An early, accurate diagnosis is essential, not only for people with Marfan syndrome, but also for those with related conditions. Unfortunately, Marfan syndrome can be difficult to diagnose because signs of the condition vary greatly from one person to the next. 

Most affected people will not have all the signs and complications of Marfan syndrome. Early accurate diagnosis can be confirmed within a family by genetic testing. Mutations (changes) can be found in the fibrillin-1 gene in 97% of patients, assisting with screening of family members, including prenatal diagnosis. 

Blood tests are available through GP referral to a clinical geneticist at a UK Regional Genetic Centres. Prenatal diagnosis is now available for most families with this condition, where a mutation (change) in the fibrillin-1 gene has been found in a parent. In general, Marfan syndrome is diagnosed after careful physical examination, particularly focusing on the main problems involved: eyes, skeleton and heart. Major involvement in two out of three of these is required for a clinical diagnosis.

Certain tests, such as an echocardiogram (a sound wave picture of the heart) are useful in making the diagnosis. People with Marfan syndrome should have an initial diagnostic echocardiogram which is repeated at regular intervals. An Electrocardiogram (ECG) is not adequate screening. Skeletal X-rays (mainly chest and back) may be necessary too, and a careful eye examination using slit lamp to detect lens dislocation is recommended. Family history also needs to be taken into account.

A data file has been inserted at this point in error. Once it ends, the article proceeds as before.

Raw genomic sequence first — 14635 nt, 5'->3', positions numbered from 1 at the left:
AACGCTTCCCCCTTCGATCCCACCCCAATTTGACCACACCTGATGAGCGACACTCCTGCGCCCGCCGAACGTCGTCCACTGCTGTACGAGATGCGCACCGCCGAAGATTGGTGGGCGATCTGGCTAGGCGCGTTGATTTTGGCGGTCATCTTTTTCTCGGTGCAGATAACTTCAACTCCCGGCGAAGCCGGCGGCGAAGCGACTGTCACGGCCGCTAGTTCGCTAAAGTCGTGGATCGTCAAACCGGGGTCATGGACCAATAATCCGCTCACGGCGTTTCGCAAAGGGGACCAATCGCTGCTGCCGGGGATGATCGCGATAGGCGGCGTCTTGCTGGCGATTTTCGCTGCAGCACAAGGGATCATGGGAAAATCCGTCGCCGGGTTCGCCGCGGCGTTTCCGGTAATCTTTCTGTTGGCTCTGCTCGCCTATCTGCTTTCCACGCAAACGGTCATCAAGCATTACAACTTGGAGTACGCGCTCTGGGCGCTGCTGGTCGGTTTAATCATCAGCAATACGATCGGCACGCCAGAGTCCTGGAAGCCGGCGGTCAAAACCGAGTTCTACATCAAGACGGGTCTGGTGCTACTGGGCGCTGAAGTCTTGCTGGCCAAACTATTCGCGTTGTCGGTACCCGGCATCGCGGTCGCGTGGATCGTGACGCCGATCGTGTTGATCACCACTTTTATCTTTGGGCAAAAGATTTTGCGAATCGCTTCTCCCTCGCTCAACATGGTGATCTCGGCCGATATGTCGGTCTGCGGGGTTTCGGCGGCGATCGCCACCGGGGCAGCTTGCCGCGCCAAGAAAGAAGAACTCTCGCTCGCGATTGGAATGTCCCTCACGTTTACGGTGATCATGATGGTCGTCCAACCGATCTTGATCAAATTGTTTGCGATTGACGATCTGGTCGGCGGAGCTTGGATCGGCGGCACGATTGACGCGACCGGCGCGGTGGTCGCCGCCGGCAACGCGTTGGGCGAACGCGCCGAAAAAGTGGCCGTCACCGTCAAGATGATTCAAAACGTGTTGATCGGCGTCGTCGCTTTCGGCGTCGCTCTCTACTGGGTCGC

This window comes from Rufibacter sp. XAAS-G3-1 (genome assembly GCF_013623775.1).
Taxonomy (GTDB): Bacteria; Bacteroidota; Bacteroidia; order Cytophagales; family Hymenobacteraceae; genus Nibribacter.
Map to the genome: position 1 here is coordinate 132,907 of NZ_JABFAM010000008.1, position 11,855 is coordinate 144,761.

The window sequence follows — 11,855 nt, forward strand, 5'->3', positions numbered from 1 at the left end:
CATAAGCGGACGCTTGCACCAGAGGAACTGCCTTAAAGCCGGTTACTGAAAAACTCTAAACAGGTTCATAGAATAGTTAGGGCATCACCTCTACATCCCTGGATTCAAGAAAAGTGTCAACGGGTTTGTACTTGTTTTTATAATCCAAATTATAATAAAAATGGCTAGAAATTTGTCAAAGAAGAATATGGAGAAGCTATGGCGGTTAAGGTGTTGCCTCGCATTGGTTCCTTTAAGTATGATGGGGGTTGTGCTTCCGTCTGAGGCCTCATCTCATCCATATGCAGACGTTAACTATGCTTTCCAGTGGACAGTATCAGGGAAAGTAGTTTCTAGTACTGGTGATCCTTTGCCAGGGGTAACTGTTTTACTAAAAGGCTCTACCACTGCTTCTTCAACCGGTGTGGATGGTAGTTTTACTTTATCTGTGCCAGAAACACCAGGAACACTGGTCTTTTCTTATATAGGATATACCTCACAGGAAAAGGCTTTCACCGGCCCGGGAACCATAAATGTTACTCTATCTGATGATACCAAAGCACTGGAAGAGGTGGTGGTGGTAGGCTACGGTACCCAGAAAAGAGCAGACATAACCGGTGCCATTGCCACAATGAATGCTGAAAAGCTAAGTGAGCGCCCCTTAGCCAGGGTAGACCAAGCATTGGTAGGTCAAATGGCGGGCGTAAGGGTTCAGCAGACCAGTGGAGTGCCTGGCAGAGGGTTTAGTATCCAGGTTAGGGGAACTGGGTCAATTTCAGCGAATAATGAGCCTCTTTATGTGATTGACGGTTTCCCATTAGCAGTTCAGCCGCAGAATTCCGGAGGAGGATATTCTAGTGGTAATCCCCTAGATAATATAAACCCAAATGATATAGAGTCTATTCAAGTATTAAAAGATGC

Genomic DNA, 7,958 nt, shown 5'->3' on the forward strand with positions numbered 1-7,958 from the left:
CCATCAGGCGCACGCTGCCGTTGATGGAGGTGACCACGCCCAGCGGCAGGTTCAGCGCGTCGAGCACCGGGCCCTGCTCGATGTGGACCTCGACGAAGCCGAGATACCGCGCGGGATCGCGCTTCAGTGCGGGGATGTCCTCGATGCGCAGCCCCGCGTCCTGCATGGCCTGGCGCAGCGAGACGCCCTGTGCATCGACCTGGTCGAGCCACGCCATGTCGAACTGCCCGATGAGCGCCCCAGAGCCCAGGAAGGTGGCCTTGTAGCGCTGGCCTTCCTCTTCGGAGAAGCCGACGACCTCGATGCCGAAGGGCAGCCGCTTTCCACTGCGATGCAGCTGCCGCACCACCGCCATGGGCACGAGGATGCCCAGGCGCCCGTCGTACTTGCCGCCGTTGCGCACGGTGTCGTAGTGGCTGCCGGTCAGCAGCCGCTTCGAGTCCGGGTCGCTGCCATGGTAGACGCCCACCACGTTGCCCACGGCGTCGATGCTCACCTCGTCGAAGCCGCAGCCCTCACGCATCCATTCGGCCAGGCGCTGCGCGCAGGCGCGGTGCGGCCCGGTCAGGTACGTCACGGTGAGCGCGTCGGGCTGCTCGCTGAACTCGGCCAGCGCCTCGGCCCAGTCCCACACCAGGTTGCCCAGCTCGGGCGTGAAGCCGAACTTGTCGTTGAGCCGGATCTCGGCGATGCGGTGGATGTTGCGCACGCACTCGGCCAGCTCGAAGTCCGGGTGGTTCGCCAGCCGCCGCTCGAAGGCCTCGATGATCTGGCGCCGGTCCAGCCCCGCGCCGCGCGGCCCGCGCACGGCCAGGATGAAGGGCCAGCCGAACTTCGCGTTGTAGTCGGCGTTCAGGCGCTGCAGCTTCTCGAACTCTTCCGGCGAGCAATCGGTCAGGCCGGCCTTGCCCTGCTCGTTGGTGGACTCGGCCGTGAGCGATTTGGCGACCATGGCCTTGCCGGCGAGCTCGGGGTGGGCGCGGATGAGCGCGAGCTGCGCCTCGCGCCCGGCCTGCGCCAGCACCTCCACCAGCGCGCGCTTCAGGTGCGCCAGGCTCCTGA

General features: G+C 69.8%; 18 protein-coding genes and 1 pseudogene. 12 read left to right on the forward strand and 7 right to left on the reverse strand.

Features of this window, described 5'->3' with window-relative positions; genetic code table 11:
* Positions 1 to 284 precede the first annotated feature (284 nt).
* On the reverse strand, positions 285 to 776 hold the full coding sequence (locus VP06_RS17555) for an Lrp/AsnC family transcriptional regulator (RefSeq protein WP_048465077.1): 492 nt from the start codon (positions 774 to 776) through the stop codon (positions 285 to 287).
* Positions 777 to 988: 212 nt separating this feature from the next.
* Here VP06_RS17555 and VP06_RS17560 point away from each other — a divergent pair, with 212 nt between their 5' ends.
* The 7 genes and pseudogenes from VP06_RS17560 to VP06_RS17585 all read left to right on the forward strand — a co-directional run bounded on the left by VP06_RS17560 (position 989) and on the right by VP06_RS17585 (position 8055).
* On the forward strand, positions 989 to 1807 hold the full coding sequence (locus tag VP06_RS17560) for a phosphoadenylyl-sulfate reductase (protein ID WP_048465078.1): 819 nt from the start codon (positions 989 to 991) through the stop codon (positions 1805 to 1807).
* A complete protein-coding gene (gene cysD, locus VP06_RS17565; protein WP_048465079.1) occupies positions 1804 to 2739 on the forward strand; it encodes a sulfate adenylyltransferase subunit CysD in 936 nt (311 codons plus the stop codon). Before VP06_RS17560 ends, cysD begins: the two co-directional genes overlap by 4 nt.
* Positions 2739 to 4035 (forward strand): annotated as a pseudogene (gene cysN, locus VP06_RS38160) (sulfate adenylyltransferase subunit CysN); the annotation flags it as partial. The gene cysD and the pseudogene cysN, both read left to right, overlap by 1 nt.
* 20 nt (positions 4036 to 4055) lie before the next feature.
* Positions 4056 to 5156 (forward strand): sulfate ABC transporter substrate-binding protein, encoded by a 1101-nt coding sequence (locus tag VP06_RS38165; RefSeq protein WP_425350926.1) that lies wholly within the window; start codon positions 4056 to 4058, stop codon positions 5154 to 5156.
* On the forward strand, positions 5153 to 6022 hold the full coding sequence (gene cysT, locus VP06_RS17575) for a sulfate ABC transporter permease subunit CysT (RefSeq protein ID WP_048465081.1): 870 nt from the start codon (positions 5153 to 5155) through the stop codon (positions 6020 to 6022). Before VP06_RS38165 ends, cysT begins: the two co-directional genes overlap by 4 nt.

After Diagnosis
Once you are diagnosed with Marfan syndrome it can take some time to adjust. Ensure that you understand what your medical adviser has told you. If you need to take someone with you to ask the appropriate questions, please ask the clinician if this is possible. If you walk away from your appointment and there are medical terms or language you do not understand, please feel free to contact the Marfan Trust at [email protected] and we will be happy to clarify the terminology and try to answer any questions you may have.

For more information
Download the Marfan Trust's Guide to Marfan syndrome.

For further Information, See:

1. our short Marfan Encyclopedia of Terms

2.  video "Marfan Syndrome Diagnosis And Management" by Dr Anne Child, Medical Director, Marfan Trust. 

NB: since this video was made, in 2019 Dr Child and the Marfan Trust relocated from St. George's Hospital to the Guy Scadding Building, hosted by Imperial College London.

Marfan Trust, a CIO registered as a charity in England in Wales with charity number 1198847 at: c/o 24 Oakfield Lane, Keston, Kent, BR2 6BY. Contact us at [email protected] or by phone on + 44 (0)333 011 5256
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